- You might "split" a lane or you might "circle swim".
- You can split a lane if there are only 2 people in the lane, as it means you each swim up and down the same side of the lane.
- If there are more then 2 people, you must circle swim. Even if there are only 2 people, if it is likely to get busier, it is polite to circle swim anyways. This means that everyone swims down one side and back up the other. At my pool, the sign says you stay on the right. Some pools, it alternates per lane. This information is almost always on a sign near the pool. Read the sign. If there is not one, ask the lifeguard.
- Some pools have signs designating speeds. If there are no signs, try to join a lane where the people are going the closest to your speed. Even with signs, remember that speed is relative. I have nights where I am the fastest in the pool, but there are times I'm among the slowest. Take a moment to figure out where you fit in speed-wise on a given day.
- Five year olds do not belong in lane swim. I'm sorry. They just don't. I have kids. I love kids. I am not anti-kid, but there are some places they don't belong. Lane swim is one of them. The only kids that should be in lane swim are the super serious ones who are capable of doing it properly and have the ability and maturity to do so. And, don't get me wrong. I've swam in the same lane as some of those kids and they have smoked me. They weren't 5 years old.
- It is polite to let people know you are joining their lane. If you don't ask, make sure you know how they are swimming (circle or split) prior to joining. If someone is swimming down the middle (which isn't very polite) or you need them to switch from splitting to circle swimming, you must make sure they know you're there.
Saturday nights at my pool tend to be among the quietest nights there. When it's that slow, the lanes get split with two people per lane - if that. Often you get a lane to yourself.
Last night, about 10 minutes into lane swim, there were 5 people in the pool (there are 4 lanes). I was in a lane by myself, so I was swimming up and down one side so that if somebody wanted to join, they would see that I was leaving it open.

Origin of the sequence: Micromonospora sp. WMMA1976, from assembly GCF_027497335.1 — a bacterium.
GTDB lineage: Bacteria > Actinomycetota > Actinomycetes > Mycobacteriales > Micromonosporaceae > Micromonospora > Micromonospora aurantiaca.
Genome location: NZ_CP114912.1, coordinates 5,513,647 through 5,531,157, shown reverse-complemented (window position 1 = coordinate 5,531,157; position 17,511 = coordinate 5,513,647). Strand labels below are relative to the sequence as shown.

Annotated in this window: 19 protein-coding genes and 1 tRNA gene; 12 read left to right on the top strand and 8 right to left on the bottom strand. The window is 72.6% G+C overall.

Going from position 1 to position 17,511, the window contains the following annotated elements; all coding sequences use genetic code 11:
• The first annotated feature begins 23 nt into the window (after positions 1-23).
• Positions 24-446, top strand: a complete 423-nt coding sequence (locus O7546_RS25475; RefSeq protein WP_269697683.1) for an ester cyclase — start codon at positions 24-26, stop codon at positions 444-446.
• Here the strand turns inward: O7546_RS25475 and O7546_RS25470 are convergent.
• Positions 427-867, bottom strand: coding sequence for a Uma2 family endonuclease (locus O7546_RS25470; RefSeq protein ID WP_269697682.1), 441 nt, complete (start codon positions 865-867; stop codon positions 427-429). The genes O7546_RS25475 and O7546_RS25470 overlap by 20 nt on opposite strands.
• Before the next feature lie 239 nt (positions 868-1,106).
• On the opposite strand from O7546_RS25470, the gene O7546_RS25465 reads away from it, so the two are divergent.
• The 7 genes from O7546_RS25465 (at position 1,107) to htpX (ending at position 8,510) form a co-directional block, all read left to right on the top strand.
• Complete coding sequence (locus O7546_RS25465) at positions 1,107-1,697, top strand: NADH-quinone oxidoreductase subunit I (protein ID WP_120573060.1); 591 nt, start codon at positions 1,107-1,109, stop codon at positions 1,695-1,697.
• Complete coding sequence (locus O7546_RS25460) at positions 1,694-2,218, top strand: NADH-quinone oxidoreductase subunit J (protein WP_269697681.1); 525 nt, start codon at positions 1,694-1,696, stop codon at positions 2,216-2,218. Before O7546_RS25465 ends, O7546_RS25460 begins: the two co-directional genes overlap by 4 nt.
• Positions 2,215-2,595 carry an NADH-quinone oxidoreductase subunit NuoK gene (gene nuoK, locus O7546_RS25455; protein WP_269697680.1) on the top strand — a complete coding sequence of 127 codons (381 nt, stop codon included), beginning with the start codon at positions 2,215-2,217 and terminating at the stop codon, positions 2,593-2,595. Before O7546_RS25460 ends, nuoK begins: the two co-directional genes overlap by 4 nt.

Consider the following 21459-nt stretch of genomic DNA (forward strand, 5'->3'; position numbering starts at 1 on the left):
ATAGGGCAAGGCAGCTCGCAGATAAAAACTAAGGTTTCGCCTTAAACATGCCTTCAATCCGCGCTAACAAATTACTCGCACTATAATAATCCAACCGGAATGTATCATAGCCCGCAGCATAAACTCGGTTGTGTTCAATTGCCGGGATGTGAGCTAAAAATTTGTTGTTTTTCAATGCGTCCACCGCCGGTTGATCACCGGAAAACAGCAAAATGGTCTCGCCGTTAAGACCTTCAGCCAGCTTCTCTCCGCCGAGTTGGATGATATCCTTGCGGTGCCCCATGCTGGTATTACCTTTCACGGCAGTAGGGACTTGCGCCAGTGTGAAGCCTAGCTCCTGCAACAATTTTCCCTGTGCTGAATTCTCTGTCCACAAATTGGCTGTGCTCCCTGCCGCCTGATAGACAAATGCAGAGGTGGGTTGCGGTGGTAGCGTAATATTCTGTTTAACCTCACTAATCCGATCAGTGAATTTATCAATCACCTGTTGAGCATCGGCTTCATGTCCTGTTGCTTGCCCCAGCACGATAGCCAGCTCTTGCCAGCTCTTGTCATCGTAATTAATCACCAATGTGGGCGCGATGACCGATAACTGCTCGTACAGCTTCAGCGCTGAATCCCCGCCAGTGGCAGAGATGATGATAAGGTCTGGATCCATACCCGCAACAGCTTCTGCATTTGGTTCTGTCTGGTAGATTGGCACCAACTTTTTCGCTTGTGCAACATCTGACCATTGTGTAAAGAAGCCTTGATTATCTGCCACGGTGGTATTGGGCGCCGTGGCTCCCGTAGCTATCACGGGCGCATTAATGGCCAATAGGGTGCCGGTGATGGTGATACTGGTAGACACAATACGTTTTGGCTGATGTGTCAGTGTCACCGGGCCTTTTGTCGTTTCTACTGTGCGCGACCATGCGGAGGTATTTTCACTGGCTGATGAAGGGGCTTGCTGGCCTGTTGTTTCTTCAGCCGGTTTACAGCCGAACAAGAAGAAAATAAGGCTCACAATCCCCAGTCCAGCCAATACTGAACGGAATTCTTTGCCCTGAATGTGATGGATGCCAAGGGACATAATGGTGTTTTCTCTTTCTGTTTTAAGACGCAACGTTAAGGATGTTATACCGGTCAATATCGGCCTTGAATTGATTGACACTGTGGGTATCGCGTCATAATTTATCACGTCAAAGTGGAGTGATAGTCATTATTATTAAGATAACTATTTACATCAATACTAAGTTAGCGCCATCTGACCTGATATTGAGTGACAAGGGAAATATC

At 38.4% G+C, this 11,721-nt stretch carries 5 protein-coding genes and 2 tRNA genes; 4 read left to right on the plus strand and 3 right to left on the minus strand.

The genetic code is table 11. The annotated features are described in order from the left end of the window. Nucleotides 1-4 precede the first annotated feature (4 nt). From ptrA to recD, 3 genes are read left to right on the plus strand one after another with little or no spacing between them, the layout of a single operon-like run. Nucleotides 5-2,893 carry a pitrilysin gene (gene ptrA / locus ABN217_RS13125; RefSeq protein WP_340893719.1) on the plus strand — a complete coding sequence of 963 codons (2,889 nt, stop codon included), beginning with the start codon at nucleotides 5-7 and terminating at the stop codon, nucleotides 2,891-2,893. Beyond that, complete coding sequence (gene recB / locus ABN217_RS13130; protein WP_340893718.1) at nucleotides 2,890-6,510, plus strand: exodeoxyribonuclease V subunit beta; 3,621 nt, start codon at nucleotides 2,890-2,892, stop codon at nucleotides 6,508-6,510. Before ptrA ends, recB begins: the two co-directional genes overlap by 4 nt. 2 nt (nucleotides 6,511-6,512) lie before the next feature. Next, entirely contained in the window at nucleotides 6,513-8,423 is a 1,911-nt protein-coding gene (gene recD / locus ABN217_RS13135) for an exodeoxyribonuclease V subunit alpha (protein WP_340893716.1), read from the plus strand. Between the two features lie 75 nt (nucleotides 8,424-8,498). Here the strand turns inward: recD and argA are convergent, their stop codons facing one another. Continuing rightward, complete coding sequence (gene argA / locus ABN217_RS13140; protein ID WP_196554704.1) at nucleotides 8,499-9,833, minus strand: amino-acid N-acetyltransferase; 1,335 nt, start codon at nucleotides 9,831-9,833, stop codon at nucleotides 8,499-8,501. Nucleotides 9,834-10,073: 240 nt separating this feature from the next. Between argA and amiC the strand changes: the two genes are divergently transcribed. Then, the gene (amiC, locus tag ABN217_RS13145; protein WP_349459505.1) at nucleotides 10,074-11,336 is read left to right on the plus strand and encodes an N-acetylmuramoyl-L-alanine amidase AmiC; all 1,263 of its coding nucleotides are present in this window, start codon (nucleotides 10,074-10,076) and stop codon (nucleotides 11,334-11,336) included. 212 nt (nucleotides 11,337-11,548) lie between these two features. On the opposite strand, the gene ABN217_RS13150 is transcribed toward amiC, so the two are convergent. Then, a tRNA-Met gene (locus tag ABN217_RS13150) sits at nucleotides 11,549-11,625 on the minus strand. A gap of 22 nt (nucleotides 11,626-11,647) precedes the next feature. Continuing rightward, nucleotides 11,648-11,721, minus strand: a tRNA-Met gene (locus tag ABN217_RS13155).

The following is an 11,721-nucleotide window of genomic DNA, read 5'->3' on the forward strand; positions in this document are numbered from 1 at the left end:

I had a long set, and wasn't stopping much. I turned around at the wall, started swimming back and almost had a heart attack, as I was on a collision course with a kid and an elderly man. I quickly corrected course. However, in the few strokes it took to reach them, I quickly calculated that this was going to be a problem. This was a kid. Maybe 5 years old, wearing a life jacket. Probably taking 2 plus minutes to swim the length of the pool. The man was walking. Seriously?
This is actually a night where I was the fastest one in the pool. So, you choose the lane with the fastest person, who is doing front crawl at 4 times the speed you intend to travel? So, I stopped and started asking them to split the lane rather then circle swim. Normally, I would never ask people to do this when there are over 2 people in the lane, but this Grandfather and kid (who should have been in bed) were obviously not really "swimming". Yes, totally judgemental of me, I know.
He totally did not get the concept. Initially he thought I was just telling him how to circle swim. I tried to explain it again. Not getting it. Then, a woman (who turned out to be the mother) joins the lane and starts doing a very slow breast stroke.
I give up trying to explain anything and just make the decision to move over a lane. The woman asks me what the problem was. At this point, I've already decided to switch lanes, so I try to give a very brief explanation. She also has no concept of why it's not okay for three people to jump into the lane of someone working out and go a quarter their speed.
Okay, so there are 4 lanes, 2 others of which only have 1 person, and somehow it's okay for three people to join one lane? Sorry, but if you want a lane to yourself, arrive at the beginning of lane swim. Don't just hop in and try to screw up somebody else's workout. If they had even had marginal politeness and touched base with me prior to jumping in, I probably would have just switched lanes right off the bat, without as much annoyance.
In the end, they got their lane to themselves, and I joined the woman in the lane next to me. I got a good training session in, with a brief annoying interruption.
I promise, at least a couple more months before I rant about another person that totally lacks lane etiquette...
Any other etiquette that the experienced swimmers would like to add?
Was I totally out of line?